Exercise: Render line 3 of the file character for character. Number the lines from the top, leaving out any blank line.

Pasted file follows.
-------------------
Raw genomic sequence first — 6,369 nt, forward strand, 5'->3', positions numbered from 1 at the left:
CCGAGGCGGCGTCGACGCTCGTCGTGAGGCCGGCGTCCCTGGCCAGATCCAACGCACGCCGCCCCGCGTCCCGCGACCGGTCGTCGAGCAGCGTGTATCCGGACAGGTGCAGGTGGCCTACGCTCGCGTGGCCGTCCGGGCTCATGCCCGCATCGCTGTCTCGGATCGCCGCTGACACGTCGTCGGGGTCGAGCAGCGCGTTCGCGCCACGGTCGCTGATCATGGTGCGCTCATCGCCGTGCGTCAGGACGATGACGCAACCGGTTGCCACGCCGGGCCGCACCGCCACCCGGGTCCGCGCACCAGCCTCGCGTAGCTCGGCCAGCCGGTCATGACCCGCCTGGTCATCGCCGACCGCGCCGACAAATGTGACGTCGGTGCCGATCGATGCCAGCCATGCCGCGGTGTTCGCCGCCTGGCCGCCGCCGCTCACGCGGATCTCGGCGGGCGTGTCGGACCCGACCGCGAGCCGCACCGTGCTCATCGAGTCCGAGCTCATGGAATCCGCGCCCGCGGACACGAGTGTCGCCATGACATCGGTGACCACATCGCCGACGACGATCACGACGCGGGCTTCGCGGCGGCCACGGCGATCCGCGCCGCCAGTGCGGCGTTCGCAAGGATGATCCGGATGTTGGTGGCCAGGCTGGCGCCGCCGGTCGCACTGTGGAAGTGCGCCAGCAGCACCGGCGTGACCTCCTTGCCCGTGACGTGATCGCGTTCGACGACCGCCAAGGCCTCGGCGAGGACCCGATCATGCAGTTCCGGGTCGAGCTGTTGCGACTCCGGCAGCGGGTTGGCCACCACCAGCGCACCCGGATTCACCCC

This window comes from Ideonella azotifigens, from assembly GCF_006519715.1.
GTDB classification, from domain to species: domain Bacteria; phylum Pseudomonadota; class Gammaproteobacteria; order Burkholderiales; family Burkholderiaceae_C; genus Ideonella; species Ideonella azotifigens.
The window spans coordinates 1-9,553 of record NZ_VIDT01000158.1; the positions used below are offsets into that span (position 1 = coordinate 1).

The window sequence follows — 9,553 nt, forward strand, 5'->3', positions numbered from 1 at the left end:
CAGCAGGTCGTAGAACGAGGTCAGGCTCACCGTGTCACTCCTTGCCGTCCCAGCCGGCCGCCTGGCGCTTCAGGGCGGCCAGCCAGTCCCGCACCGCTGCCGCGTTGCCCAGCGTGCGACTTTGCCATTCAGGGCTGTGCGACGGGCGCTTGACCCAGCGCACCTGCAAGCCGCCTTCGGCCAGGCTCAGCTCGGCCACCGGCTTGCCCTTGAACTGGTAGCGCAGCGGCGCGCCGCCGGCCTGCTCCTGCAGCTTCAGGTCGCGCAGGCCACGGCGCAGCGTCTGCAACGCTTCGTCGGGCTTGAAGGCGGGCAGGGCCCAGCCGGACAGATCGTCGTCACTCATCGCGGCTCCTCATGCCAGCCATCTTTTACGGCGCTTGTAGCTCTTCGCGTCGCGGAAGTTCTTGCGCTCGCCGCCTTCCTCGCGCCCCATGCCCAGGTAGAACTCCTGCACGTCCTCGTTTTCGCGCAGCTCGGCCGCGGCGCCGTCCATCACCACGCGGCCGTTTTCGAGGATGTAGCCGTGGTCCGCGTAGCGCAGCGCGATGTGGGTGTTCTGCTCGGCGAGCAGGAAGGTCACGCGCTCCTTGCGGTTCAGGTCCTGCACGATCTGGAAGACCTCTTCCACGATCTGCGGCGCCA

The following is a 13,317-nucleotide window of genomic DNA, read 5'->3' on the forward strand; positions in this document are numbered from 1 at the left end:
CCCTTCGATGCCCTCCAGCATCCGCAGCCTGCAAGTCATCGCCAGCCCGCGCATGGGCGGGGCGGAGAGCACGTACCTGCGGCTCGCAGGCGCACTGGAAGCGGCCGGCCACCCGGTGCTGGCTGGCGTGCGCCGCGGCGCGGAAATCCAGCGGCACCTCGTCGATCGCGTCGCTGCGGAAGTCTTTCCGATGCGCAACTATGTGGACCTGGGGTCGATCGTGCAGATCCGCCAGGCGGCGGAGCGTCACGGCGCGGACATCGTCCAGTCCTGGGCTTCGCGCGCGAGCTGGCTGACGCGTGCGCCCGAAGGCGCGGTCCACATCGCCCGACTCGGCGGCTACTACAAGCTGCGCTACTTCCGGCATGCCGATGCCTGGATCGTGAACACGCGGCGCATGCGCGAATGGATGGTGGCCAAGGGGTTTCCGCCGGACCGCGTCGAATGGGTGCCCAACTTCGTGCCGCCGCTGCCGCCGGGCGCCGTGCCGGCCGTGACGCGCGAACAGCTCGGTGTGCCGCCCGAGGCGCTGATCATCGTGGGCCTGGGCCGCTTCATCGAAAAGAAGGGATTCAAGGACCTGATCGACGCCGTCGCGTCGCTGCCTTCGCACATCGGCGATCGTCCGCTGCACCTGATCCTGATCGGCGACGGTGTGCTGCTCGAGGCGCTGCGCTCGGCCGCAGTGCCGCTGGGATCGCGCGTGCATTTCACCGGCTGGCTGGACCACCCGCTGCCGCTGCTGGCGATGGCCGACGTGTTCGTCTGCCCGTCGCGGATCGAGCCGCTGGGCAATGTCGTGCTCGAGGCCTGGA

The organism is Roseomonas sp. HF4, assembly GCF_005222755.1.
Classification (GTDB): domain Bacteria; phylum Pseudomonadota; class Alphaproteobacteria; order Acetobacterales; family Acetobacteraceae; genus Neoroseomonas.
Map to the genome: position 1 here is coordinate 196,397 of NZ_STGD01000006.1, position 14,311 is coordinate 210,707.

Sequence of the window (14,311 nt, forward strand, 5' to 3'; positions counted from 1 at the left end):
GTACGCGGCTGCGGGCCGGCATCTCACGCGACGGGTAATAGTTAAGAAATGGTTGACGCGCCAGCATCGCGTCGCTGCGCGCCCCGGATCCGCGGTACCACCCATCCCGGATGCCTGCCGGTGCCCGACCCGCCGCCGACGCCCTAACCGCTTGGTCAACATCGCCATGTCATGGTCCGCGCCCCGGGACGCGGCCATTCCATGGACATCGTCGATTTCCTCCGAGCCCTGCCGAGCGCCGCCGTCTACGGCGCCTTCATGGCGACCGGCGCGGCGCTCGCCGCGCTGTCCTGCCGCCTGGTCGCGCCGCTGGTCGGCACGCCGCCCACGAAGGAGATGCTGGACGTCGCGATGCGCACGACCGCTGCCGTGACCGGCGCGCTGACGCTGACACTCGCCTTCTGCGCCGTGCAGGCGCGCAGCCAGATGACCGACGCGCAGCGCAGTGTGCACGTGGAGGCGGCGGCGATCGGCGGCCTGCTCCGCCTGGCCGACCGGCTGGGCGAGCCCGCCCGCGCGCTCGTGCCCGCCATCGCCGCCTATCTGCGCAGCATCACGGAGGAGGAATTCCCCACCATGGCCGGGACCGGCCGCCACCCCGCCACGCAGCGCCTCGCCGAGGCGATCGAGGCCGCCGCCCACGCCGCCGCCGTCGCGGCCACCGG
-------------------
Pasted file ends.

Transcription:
This window comes from Ideonella azotifigens, from assembly GCF_006519715.1.